Adaptations of the Heart

Describe the structural adaptations of the mammalian heart to its functions.

The organ of the circulatory system made of cardiac muscles that pump blood to the whole part of the body without any rest is referred to as the heart. The mammalian heart consists of four-chamber which are right and left atria and right and left ventricles.

Answer and Explanation:
Adaptations of mammalian heart to its function:

Mammalian heart is made up of cardiac muscle which is known for its continuous rhythmic action to pump blood without fatigue.
Heart is located in the thoracic region of the body which protects from injury.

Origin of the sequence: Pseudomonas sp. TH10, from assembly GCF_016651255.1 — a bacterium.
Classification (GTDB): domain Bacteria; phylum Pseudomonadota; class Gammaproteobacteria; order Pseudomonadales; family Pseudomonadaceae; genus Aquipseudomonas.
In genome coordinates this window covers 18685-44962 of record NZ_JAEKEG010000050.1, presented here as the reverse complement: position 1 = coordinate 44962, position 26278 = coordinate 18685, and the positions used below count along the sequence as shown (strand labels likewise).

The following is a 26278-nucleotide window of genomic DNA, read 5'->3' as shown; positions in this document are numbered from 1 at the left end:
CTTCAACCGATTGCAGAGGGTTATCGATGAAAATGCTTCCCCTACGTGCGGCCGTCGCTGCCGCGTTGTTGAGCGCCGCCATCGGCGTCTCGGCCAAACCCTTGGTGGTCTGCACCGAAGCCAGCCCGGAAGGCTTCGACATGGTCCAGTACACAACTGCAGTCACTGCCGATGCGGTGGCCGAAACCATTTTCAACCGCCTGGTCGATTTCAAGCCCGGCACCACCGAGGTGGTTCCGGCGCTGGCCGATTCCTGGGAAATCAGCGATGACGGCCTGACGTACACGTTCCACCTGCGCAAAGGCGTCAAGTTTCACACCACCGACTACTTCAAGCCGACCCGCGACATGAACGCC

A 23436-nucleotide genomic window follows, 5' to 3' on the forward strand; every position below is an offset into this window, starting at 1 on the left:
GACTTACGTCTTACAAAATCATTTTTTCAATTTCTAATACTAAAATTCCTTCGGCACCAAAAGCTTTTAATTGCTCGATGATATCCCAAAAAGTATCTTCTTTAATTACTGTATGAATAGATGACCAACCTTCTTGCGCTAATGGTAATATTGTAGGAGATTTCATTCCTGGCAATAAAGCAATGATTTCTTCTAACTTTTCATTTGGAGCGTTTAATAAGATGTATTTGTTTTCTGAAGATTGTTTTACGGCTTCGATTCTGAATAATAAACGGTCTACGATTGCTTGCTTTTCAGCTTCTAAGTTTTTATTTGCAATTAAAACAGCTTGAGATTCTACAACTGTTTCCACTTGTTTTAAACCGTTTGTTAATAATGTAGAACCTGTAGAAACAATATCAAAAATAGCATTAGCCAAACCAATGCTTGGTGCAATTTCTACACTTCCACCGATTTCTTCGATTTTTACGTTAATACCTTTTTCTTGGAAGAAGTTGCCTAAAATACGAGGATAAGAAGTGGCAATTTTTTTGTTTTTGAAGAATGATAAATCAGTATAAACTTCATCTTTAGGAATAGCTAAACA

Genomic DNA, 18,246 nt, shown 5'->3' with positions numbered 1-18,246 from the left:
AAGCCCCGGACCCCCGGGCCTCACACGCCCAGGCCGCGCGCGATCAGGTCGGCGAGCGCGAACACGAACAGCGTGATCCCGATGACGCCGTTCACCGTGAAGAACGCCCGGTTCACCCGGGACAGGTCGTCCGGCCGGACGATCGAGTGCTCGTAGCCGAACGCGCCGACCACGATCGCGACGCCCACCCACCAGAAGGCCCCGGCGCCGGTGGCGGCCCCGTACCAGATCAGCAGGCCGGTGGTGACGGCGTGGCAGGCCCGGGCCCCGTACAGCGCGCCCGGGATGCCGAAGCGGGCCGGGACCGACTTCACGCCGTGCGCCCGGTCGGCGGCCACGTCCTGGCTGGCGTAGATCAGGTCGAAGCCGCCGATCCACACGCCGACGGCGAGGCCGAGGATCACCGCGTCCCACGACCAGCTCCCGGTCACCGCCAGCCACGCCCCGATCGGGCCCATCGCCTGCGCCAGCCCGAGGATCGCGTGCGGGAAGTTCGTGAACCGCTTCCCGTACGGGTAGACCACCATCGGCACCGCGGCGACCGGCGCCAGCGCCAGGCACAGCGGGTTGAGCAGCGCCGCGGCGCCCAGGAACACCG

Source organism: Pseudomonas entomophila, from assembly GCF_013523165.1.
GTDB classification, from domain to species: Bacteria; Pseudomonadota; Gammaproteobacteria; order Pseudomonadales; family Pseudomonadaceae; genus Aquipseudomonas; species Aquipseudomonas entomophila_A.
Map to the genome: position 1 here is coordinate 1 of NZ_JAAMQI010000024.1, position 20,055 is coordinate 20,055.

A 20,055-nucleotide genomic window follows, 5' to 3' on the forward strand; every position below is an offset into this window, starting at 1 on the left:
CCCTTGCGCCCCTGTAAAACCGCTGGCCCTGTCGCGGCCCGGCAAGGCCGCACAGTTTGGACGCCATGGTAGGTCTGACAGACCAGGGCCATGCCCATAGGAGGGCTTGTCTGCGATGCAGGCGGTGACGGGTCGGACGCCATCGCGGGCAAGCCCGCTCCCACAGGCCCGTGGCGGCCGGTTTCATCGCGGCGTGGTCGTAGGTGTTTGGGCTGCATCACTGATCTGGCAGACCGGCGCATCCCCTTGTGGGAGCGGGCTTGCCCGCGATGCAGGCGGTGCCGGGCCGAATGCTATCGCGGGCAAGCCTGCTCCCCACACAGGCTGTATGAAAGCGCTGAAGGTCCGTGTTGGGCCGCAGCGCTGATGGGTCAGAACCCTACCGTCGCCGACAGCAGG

Interconnected network fiber allows the blood to reach all walls of the heart.
Muscular nature of the heart and its systemic circulation ensures the blood to travel long distances in the body.
Walls of auricles are slightly thinner than the ventricles, it creates high pressure to circulate blood to long distance.
Mixing of oxygenated and deoxygenated blood is prevented through the specialized structure of the heart called the longitudinal septum, it divides the heart into two halves.
Pericardium layer protects the heart from shocks, maintains its position, and prohibits overdilation, and pericardial fluid prevents friction between two pericardial layers.
Natural pacemaker is present in the heart that is the sinoatrial node, these nodes regulate the heartbeat and contraction coupling of the heart.